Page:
After the close of evidence, Major’s attorney learned that Witness had committed perjury by saying that she had been at work on the day of the incident.  Instead of being at work, she had actually left the house to meet with a paramour.

Despite Major’s claim, his argument fails for several reasons.  Major has failed to demonstrate the after-discovered evidence would change the outcome in a new trial.  Major admitted to renting the two U-Haul trucks.  Phone records establish that Major made phone calls to Cannon at 5:00 a.m. and at 5:30 a.m. on the day of the incident.  Several witnesses testified that Major, Cannon, and Morris met around 5:30 a.m.  Both Cannon and Morris testified that Major participated in the grand larceny and the robberies that took place that morning.  Thus, even if a new trial were granted, the result of the new trial would likely not be different from the original trial. See Needs, 333 S.C. at 158, 508 S.E.2d at 869 (holding appellant did not meet burden to show that after-discovered evidence would likely change the result if a new trial was granted, even though “the State’s case against appellant was not overwhelming”).

Additionally, Major has failed to show that he acted with due diligence.  Witness was available before trial for the defense to interview.  The defense chose not to interview her.  Thus, the fact that Witness was not at work on the day in question could have been discovered by Major’s attorney if he had acted with due diligence. See State v. Kelly, 285 S.C. 373, 374, 329 S.E.2d 442, 443 (1985) (holding trial court properly denied motion for a new trial based on after-discovered evidence because appellant did not make a showing that evidence could not have been discovered with due diligence prior to trial when appellant and her private investigator spoke to witness before trial but failed to adequately question the witness).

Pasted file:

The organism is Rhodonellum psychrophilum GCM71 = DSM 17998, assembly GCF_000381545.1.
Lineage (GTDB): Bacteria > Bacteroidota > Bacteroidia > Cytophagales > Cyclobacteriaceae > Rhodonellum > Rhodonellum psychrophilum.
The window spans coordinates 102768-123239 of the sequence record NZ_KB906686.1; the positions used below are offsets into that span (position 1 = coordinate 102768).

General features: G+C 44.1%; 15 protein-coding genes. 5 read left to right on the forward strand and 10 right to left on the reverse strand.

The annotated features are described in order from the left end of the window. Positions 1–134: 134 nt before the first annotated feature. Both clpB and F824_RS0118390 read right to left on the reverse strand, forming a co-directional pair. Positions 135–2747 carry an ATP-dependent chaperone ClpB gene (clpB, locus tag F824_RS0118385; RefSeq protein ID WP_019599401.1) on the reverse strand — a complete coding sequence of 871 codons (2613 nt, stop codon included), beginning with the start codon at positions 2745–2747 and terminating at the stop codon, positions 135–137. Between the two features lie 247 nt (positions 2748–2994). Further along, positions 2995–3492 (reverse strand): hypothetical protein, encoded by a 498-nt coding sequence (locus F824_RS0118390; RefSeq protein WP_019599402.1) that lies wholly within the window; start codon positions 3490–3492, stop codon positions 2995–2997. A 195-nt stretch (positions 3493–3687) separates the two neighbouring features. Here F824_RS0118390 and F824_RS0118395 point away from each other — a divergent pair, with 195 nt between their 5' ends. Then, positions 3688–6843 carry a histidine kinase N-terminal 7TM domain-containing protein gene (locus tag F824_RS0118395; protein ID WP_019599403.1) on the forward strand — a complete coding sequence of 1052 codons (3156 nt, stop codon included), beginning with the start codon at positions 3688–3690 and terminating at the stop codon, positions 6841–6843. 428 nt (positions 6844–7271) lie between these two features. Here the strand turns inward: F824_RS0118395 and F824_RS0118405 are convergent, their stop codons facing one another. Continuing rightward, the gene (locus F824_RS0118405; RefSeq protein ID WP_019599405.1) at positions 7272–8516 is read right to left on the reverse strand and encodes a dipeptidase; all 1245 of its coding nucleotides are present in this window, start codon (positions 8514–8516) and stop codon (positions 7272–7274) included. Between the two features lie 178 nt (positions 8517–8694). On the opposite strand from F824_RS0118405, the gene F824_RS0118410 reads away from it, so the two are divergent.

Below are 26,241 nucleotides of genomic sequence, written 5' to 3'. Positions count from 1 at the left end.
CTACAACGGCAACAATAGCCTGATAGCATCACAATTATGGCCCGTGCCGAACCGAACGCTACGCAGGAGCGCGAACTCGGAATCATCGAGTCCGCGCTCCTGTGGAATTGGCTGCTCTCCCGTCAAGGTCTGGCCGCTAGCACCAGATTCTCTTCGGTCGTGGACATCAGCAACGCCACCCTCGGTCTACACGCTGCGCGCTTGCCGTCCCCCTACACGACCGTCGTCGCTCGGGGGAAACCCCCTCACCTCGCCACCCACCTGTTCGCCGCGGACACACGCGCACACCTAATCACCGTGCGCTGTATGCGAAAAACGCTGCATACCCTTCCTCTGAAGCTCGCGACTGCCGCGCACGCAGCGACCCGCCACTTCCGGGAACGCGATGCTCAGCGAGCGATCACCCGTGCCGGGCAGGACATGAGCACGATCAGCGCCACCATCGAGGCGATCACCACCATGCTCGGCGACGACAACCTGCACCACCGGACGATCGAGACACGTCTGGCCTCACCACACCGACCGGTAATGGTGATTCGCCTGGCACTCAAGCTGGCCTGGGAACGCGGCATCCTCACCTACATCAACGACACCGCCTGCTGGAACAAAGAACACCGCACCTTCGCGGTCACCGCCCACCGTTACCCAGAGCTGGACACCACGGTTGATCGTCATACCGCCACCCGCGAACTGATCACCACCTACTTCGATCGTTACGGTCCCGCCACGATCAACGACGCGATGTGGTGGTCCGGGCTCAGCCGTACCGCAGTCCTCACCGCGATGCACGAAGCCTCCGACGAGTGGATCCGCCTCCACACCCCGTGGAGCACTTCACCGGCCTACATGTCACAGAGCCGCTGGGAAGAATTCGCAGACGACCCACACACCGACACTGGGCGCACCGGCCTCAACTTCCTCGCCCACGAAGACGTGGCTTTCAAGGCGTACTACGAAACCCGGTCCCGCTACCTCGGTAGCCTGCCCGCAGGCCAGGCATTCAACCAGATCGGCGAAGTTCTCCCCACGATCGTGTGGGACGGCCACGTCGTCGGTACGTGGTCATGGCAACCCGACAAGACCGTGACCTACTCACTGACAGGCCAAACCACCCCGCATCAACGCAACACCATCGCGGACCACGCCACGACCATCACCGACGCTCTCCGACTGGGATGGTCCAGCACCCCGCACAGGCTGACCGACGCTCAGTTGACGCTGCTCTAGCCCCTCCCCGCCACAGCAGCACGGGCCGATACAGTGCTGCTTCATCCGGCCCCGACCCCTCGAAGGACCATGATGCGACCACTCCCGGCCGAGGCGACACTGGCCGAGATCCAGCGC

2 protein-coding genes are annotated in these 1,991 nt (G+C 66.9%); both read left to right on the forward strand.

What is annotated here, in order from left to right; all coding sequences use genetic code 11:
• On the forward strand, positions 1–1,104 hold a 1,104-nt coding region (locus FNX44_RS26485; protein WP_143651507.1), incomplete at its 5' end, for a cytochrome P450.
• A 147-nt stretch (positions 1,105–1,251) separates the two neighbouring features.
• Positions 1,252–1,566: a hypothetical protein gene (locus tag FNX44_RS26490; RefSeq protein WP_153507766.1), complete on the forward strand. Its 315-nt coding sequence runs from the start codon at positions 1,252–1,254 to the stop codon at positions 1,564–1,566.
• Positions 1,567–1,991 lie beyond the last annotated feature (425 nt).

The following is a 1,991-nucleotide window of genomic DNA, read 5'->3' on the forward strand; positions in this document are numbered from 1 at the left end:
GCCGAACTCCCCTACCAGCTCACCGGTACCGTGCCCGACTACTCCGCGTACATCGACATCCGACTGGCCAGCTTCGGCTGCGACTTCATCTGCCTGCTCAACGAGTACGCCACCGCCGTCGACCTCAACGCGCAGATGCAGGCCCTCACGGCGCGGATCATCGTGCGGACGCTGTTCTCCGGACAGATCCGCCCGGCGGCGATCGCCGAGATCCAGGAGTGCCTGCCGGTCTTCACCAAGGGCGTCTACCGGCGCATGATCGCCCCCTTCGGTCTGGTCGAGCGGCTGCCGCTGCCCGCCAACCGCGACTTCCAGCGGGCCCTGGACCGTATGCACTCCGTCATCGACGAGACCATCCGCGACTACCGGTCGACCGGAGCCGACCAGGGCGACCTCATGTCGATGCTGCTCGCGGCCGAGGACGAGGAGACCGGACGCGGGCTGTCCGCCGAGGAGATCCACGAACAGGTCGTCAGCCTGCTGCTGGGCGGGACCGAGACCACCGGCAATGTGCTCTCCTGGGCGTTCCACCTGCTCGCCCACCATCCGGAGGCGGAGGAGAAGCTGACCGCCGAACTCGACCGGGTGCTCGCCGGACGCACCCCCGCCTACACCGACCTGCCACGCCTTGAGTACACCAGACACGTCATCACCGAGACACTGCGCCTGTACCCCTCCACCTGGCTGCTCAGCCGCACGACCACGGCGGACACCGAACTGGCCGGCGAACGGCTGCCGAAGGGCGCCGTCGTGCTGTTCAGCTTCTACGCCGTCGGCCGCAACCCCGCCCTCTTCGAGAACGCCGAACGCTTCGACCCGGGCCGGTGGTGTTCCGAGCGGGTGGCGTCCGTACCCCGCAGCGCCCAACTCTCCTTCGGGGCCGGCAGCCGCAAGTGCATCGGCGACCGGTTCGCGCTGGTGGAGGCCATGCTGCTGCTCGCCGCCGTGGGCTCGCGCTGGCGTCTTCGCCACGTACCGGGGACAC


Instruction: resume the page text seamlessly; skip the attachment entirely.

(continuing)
Furthermore, Major has failed to establish that the after-discovered evidence did more than merely impeach Witness’ credibility.  The perjured testimony addressed Witness’ whereabouts after she left the house, not whether she left the house.  Part of Major’s alibi for the time when the crimes were committed was that he was at Morris’ house having a conversation with Witness from approximately 8:00 a.m. to 11:00 a.m.  Witness testified that she left the house shortly before 6:00 a.m. and did not return until after 1:00 p.m., meaning that she was not at home during the time Major claims to have visited with her.  In addition, both Morris and Witness’ brother testified that the brother stayed at the house to watch the Morris’ daughter because neither parent would be home after 6:00 a.m.  Thus, the perjured testimony merely impeached Witness’ credibility and did not affect the strength of Major’s alibi. See State v. Caskey, 273 S.C. 325, 330, 256 S.E.2d 737, 739 (1979) (holding defendant was not entitled to a new trial when after-discovered evidence merely impeached the witness’ credibility and was “not material to appellant’s guilt or innocence”).  Based on the above discussions, the trial court did not abuse its discretion in denying Major’s motion for a new trial.


For the foregoing reasons, the trial court’s decision is



[1] Because oral argument would not aid the Court in resolving any issue on appeal, we decide this case without oral argument pursuant to Rule 215 and 220(b)(2), SCACR.